2010 became a new start of some sort. Balancing the Nike Tech rep. job, G-Sport (spoorting goods chain) and the proshop during the season became somewhat of a challenge. Traveling Norway for one and a half months doing demodays, squeezing in work at G-Sport or the proshop, and trying to practice and play at the same time. In the end, I did what I loved to do. So when the Head Pro at my club started asking me about getting in to the PGA program, I was positive, but was also thinking of how to balance even more stuff. After talking to everyone around me, and my employers, it became clear. This fall I would start the PGA education, and commit to three years of school. Luckily at that time, the education was built around working a lot when not in school. two weeks of intense school, and two weeks to study and work full time.
The fall came, and the first thing we did, was to go to Denmark for a week of introduction; teaching, coaching, communication, preparation and some play. It was an intense start, and we were all put on display to coach the other students in role play scenarios. Plan and execute a practice session, and then we'll evaluate everyone together. Yes, I know that was a lot on the first week, but it was fair to be tested and get feedback that quickly. This became the whole theme for the next three years. Plan, execute and get feedback. That's how we learn. For a lot of people, it was scary to be put in front of other teachers and try to teach and coach good players that probably thought differently than yourself.
Through the the whole education we where tought by other experienced instructors, teachers and coaches. Diving in to anatomy, strategy, technique, coaching skills, custom fitting, building, planning, group training, golf schools, travel, business. You get it, the list is long. However, it sure wasn't without its drama. Think about it this way, many students, many experienced instructors, many opionions...the discussions were far from civil at times. When someone offers up a different view on something you have been tought to be true. Now...is what you have been tought still true, or do you fall in line with the new perspective. How you dealt with an opposite perspective or just difference of opinion, kind of definded you as an instructor. Either you will always argue against what opposes what you belive in, or you are open minded and respectfull of other views...just not towards stupidity though.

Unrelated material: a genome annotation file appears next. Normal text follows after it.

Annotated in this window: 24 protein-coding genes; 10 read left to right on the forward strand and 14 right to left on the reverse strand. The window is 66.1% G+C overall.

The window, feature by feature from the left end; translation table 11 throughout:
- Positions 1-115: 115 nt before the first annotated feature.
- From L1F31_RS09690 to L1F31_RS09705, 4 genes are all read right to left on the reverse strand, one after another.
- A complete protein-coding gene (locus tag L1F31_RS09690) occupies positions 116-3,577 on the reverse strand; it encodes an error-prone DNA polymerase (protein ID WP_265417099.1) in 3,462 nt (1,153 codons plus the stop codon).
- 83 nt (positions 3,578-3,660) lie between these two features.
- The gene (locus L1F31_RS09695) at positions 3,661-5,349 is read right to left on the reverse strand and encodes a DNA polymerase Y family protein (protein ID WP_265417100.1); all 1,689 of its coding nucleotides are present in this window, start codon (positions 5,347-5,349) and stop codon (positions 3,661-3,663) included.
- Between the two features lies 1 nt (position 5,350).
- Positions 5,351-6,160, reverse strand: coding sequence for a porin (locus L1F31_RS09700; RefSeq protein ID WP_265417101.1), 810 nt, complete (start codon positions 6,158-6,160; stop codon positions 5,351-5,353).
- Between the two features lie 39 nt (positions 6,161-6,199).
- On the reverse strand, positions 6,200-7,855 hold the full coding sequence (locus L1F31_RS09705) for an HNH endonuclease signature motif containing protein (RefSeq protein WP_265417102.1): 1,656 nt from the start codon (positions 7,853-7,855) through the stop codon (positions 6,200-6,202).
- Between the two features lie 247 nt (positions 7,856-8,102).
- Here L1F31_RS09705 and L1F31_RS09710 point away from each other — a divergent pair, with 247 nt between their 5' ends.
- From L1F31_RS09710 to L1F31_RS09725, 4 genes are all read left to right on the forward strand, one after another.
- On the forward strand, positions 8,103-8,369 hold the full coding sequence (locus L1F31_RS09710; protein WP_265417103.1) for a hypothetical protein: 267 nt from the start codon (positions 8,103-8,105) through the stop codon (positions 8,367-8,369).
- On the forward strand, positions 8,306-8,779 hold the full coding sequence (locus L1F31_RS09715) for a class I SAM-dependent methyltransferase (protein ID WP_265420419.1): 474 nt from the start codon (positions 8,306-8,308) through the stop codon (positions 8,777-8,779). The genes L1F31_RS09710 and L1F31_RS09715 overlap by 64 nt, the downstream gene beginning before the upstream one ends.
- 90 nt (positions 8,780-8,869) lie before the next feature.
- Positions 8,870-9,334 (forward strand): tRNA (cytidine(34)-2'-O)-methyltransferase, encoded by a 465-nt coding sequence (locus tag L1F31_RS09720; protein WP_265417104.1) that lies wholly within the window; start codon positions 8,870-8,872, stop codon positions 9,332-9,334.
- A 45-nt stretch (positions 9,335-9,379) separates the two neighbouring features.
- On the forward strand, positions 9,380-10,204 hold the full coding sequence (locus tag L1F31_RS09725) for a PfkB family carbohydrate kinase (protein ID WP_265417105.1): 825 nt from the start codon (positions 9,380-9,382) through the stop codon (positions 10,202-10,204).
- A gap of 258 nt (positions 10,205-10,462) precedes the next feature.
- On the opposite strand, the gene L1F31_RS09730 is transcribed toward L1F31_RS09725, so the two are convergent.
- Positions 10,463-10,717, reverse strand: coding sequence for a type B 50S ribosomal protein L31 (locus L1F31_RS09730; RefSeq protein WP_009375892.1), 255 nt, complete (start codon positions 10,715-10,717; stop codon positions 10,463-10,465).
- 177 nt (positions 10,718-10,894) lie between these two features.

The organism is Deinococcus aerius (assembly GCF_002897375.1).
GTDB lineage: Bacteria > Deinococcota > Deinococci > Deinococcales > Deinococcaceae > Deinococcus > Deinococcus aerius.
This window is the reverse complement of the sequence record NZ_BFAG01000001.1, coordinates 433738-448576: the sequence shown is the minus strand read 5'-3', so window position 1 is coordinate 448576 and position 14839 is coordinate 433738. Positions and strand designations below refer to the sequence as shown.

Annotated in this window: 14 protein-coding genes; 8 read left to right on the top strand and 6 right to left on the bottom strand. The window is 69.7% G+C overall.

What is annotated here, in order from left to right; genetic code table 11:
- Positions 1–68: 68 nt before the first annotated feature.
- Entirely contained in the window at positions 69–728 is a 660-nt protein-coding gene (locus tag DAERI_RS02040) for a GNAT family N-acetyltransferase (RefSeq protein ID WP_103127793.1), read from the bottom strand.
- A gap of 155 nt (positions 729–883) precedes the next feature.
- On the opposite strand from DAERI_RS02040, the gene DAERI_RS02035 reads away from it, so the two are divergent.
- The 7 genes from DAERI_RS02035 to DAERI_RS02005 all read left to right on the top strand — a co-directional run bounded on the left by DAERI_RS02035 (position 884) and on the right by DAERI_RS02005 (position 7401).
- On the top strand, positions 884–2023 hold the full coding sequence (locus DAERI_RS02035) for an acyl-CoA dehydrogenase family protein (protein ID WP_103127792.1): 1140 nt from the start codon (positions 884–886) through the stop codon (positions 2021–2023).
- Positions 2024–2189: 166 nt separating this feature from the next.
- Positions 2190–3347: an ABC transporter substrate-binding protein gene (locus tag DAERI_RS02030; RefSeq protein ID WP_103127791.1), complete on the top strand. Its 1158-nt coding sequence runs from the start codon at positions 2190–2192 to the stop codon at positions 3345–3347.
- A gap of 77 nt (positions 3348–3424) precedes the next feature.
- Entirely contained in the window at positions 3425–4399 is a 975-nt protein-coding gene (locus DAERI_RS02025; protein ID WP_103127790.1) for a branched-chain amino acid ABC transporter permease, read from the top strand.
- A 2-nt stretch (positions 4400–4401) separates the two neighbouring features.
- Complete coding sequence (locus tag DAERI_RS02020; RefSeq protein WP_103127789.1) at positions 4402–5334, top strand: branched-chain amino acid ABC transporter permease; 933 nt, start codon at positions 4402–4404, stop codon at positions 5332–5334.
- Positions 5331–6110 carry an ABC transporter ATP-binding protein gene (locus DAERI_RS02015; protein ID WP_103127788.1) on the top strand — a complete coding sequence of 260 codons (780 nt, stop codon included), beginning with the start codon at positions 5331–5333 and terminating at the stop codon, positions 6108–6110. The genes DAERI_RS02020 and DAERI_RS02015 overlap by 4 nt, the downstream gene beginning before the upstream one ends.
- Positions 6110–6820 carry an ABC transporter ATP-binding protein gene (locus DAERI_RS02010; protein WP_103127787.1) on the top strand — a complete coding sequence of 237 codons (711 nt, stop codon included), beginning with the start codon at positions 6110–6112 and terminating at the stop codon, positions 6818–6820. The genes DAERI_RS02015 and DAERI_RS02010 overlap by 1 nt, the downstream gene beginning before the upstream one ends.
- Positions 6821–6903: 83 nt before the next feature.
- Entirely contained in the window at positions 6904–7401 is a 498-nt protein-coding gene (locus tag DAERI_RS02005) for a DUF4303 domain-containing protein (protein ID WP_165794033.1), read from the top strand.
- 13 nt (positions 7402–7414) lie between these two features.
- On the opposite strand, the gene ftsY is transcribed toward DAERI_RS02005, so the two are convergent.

I choose to define myself as open minded and respectfull of others, but like I said, not to stupidity or even ignorance. Because if you are defending your view, you better know your shit and defend it with facts and reason, not ignorance. In the end, I just don't have the time and energy to spare. As good as any education might be, the learning doesn't stop with a degree, certification or exam. If you coach, instruct and teach someone something as complex and fluid as the game of golf, there is always something to learn and improve on. When you make the choice to disregard evolving and improving, you have lost my support. This is what defines me and my approach to golf, its the process and the never ending pursuit of improvement. The hunger, the grit, the ability to stay with the process is a lifestyle not for everyone, but then again, the coaching life is not for everyone.
In the words of the legendary David Leadbetter, Those who dare to teach, must never cease to learn.